In congressional races across America, Republicans are beginning to echo Democrats on a core assumption: Hillary Clinton will be president.
With Donald Trump lagging in the polls, Republicans running for Congress are urging voters to elect them as a check on a Clinton presidency. Democrats, meanwhile, argue Hillary Clinton will need allies on Capitol Hill to enact her agenda.
In a hotly contested Minnesota congressional district, Republican Stewart Mills all but concedes his party’s presidential nominee will lose on November 8, but he tries to turn that prospect to his advantage in a television ad against his opponent, Democrat Rick Nolan.
“Nolan would give Hillary Clinton a blank check to run up trillions in new debt and job-destroying taxes,” the advertisement asserts while flashing a series of cropped images of Nolan and Clinton superimposed against the U.S. Capitol building and other backdrops.
“Rick Nolan and Hillary Clinton: wrong on spending, wrong on national security, wrong for Minnesota families,” the ad concludes.
Republicans in the Senate, like Missouri’s Roy Blunt, are using the tactic, as well.
“One Hillary in Washington would be bad enough,” a television ad in support of Blunt asserts while showing a split screen with identical photos of the Democratic presidential nominee. Then, one of the Clinton images morphs into the face of Jason Kander, the Democrat challenging Blunt.
“Reject Jason Kander,” the ad urges.
Republicans are in survival mode, hoping a Trump loss will not torpedo the party’s congressional candidates, according to one political analyst.
“It [the Republican ad campaign] says that the Republican Party is coming to terms with the fact that they are going to lose the White House in a couple of weeks,” said John Hudak of the Brookings Institution in Washington. “Donald Trump’s falling poll numbers are starting to infect down-ballot races.”
Democrats, sticking together
While Trump usually walks on stage alone, shunned by Republican lawmakers in states where he holds rallies, Democratic congressional candidates are flocking to Clinton for a moment in the spotlight.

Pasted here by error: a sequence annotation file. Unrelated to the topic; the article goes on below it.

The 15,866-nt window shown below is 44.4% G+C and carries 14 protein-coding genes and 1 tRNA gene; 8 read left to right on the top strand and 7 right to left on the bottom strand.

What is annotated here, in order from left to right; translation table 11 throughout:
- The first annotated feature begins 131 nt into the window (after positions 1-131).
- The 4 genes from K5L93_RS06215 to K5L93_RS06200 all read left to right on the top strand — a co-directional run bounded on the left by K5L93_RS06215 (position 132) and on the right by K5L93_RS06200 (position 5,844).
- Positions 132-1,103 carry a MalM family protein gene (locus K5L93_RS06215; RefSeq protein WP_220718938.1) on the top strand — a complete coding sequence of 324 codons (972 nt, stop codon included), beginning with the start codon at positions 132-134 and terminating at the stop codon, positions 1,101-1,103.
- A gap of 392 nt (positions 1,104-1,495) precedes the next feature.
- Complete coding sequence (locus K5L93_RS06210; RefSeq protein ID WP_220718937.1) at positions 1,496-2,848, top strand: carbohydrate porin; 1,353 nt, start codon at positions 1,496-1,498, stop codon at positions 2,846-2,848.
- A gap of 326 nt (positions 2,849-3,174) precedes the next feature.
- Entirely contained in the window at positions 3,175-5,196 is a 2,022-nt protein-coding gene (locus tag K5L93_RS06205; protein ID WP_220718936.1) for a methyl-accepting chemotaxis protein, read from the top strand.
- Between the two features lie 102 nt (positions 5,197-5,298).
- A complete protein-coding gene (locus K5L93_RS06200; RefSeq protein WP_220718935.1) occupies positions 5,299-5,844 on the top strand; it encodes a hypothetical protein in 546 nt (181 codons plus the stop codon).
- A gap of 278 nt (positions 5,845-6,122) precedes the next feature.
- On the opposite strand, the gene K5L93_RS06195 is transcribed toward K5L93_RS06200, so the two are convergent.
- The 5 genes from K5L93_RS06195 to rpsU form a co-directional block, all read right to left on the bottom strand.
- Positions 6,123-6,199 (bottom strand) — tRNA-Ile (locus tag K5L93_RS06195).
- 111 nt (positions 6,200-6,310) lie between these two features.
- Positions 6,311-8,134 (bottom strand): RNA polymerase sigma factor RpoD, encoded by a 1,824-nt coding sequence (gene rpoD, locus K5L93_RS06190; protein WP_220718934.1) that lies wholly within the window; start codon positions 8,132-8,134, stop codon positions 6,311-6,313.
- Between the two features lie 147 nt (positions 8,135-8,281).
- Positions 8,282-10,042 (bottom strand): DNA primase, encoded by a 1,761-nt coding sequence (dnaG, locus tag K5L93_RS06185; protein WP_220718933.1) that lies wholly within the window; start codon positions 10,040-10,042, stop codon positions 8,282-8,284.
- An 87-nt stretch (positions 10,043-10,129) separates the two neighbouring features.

“It is so important that we elect Hillary Clinton and Democrats up and down the ticket on November 8,” said New Hampshire Senate candidate Maggie Hassan, the first speaker at a recent Clinton rally in her state.
Moments later, Clinton took the podium and returned the favor.
“What I love about Maggie is that she’s independent, she knows how to find common ground,” the Democratic presidential nominee said.
President Barack Obama is also campaigning for Democrats around the country, and mocking the Republican message about the need for a legislative counterweight to a Clinton presidency
“'You should vote Republican anyway because we will check Hillary’s power. We will be a counterweight.’ No, no, no,” Obama said while campaigning for Democrats in Nevada. “A vote for them is a vote for more gridlock. That is their [the Republican] argument. That is not a good argument.”
President Barack Obama arrives at a rally in North Las Vegas, Nev., Oct. 23, 2016.
Trump, meanwhile, is not hiding his annoyance with Republican lawmakers.
“You have to get out and vote, and that includes helping me elect Republicans all over the place,” Trump said at a Florida rally earlier this week. “I hope they help me, too. It would be nice if they helped us, too, right?”
Publicly dismissing Trump’s chances of winning could be risky for congressional Republicans.
“They are really stuck between a rock and a hard place,” said Hudak. “If they run away from Trump completely, they are going to alienate one important group. If they fail to run away from Trump completely, they will alienate another group.”
While Democrats would have to pick up 30 seats to win a majority in the House of Representatives, they would need a net gain of just four to control the Senate if Clinton won the White House.
If Trump won the presidential contest, Democrats would need to pick up five Senate seats to control the chamber.